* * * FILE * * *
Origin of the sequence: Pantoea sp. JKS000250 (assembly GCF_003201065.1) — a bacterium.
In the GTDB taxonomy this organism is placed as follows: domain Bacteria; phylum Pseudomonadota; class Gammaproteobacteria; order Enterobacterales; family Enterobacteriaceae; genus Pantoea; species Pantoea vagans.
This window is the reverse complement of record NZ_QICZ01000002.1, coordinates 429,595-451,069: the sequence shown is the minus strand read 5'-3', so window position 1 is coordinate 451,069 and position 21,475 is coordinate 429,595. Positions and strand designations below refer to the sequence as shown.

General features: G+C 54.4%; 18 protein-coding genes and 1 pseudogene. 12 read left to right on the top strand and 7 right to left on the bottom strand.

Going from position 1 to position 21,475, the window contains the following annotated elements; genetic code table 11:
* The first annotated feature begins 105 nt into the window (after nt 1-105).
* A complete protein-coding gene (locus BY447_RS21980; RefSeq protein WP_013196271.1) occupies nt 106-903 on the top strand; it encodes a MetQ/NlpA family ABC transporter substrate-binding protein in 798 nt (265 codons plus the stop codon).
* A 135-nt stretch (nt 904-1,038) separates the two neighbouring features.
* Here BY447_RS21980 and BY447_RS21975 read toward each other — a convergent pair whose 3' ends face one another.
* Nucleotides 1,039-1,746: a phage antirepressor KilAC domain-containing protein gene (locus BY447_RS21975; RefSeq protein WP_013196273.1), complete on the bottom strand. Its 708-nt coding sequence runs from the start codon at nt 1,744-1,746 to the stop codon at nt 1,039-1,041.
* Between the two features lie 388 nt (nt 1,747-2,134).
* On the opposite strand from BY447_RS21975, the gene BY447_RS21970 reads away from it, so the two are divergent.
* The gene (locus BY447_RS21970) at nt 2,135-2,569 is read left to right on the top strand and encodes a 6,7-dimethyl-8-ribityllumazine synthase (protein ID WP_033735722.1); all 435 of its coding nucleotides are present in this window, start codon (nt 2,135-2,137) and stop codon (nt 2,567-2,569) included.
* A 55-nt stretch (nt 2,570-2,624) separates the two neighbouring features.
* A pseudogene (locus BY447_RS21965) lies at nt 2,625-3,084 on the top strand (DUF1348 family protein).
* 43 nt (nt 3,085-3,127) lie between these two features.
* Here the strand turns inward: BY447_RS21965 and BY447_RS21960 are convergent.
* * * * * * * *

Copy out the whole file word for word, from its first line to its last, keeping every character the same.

Origin of the sequence: Pantoea sp. JKS000250 (assembly GCF_003201065.1) — a bacterium.
In the GTDB taxonomy this organism is placed as follows: domain Bacteria; phylum Pseudomonadota; class Gammaproteobacteria; order Enterobacterales; family Enterobacteriaceae; genus Pantoea; species Pantoea vagans.
This window is the reverse complement of record NZ_QICZ01000002.1, coordinates 429,595-451,069: the sequence shown is the minus strand read 5'-3', so window position 1 is coordinate 451,069 and position 21,475 is coordinate 429,595. Positions and strand designations below refer to the sequence as shown.

General features: G+C 54.4%; 18 protein-coding genes and 1 pseudogene. 12 read left to right on the top strand and 7 right to left on the bottom strand.

Going from position 1 to position 21,475, the window contains the following annotated elements; genetic code table 11:
* The first annotated feature begins 105 nt into the window (after nt 1-105).
* A complete protein-coding gene (locus BY447_RS21980; RefSeq protein WP_013196271.1) occupies nt 106-903 on the top strand; it encodes a MetQ/NlpA family ABC transporter substrate-binding protein in 798 nt (265 codons plus the stop codon).
* A 135-nt stretch (nt 904-1,038) separates the two neighbouring features.
* Here BY447_RS21980 and BY447_RS21975 read toward each other — a convergent pair whose 3' ends face one another.
* Nucleotides 1,039-1,746: a phage antirepressor KilAC domain-containing protein gene (locus BY447_RS21975; RefSeq protein WP_013196273.1), complete on the bottom strand. Its 708-nt coding sequence runs from the start codon at nt 1,744-1,746 to the stop codon at nt 1,039-1,041.
* Between the two features lie 388 nt (nt 1,747-2,134).
* On the opposite strand from BY447_RS21975, the gene BY447_RS21970 reads away from it, so the two are divergent.
* The gene (locus BY447_RS21970) at nt 2,135-2,569 is read left to right on the top strand and encodes a 6,7-dimethyl-8-ribityllumazine synthase (protein ID WP_033735722.1); all 435 of its coding nucleotides are present in this window, start codon (nt 2,135-2,137) and stop codon (nt 2,567-2,569) included.
* A 55-nt stretch (nt 2,570-2,624) separates the two neighbouring features.
* A pseudogene (locus BY447_RS21965) lies at nt 2,625-3,084 on the top strand (DUF1348 family protein).
* 43 nt (nt 3,085-3,127) lie between these two features.
* Here the strand turns inward: BY447_RS21965 and BY447_RS21960 are convergent.